10-26-2007, 04:00 PM
Status: Favorite Fighter: Palma
Join Date: Sep 2006
Location: Crawled under a rock
| | Fedor's arrival in U.S. has top fighters jockeying for battle vs. brute
Fans, opponents rushin’ to see Emelianenko |
Russian's arrival in U.S. has top fighters jockeying for battle vs. brute
MIXED MARTIAL ARTS NOTEBOOK
By David Avila
Updated: 2:03 p.m. CT Oct 26, 2007
Unless you’re an ardent fan of mixed martial arts Russia’s Fedor Emelianenko might seem like a name ripe for abbreviation.
That would be a rude mistake rivaling the Berlin Wall.
Emelianenko is considered the greatest MMA fighter in the world by many experts and recently signed a contract to fight with a new organization based in the United States. It gives Americans an upfront look at the Russian marvel.
People now realize he’s also a gentleman.
The group, called M-1 Global is headed by Mitchell Maxwell, is a partner with Emelianenko Russian management. The alliance has the tint of Cold War intricacies and has sparked an international explosion of interest.
“I will be able to meet with different champions and stronger fighters,” Emelianenko said Monday during a conference call.
In recent years Emelianenko has emerged as one of the world’s most intriguing fighters with amazing physical tools. He won the heavyweight championship in 2003 with the now-defunct Pride Fighting Championship.
Replays of his victories on cable stations forced American fans to lobby MMA organizations like Ultimate Fighting Championship (which bought Pride FC) to sign the Russian fighter.
Once Emelianenko’s announcement was made Monday, the Cold War in the MMA began to churn as UFC heavyweight champion Randy Couture and UFC president Dana White organized separate press conferences three days later. Both sent verbal missiles at each other, not at the Russian.
Couture had always expressed a desire to match skills with Emelianenko, and he announced he was uninterested in fighting others. He also expressed problems with UFC.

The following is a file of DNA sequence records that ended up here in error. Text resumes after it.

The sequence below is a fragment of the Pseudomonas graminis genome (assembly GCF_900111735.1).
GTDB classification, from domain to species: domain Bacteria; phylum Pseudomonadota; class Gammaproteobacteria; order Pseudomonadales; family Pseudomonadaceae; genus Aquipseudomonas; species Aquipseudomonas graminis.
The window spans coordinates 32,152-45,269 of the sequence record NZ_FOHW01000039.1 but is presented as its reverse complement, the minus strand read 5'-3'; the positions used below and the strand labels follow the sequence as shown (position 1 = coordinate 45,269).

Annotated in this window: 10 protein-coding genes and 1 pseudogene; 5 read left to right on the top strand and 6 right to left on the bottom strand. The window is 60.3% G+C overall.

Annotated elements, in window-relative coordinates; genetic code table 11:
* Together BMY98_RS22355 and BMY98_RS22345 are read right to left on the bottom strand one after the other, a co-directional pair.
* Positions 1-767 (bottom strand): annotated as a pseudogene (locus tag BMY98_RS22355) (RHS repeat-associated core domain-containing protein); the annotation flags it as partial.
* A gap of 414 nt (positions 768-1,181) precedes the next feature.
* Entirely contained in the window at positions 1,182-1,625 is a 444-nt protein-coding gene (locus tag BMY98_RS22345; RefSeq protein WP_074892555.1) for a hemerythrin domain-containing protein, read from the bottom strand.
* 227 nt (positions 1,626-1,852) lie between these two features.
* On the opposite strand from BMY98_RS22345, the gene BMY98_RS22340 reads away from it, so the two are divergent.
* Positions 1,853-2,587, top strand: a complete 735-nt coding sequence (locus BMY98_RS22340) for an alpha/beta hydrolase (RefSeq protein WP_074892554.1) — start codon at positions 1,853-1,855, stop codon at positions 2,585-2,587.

White claimed he was close to a deal with the Russian representatives, but the negotiations broke apart.
Maybe it was the ugly American sentiment that broke the bridge between the Russian representatives and UFC?
Russians and East Europeans come from a region that breeds good manners. Protocol is a very important part of their lives.
Once the Cold War ended in the early 1990s, many boxers from those areas immediately arrived in the U.S. or Australia seeking a more lucrative life. Fighters like Siberia’s Kostya Tszyu, the Ukraine’s Vitali Klitschko and many others made the move from their former countries to world championships in their adopted countries. They also brought their manners.
“Don’t be rude to me,” Tszyu said during a press conference several years ago before meeting New York’s Zab Judah.
Manners and etiquette mean a lot to them, and how they perceive a person they’re about to join in business.
Emelianenko hinted that White’s personality and abrupt manners seemed to persuade him to seek other avenues. That led him to a meeting on an island in the Mediterranean Sea where he spoke with Maxwell about a possible business relationship this past August.
White shrugged off the failure to sign the Russian.
“Good luck to him,” White said.
The will to win is not as great as the will to prepare to win."
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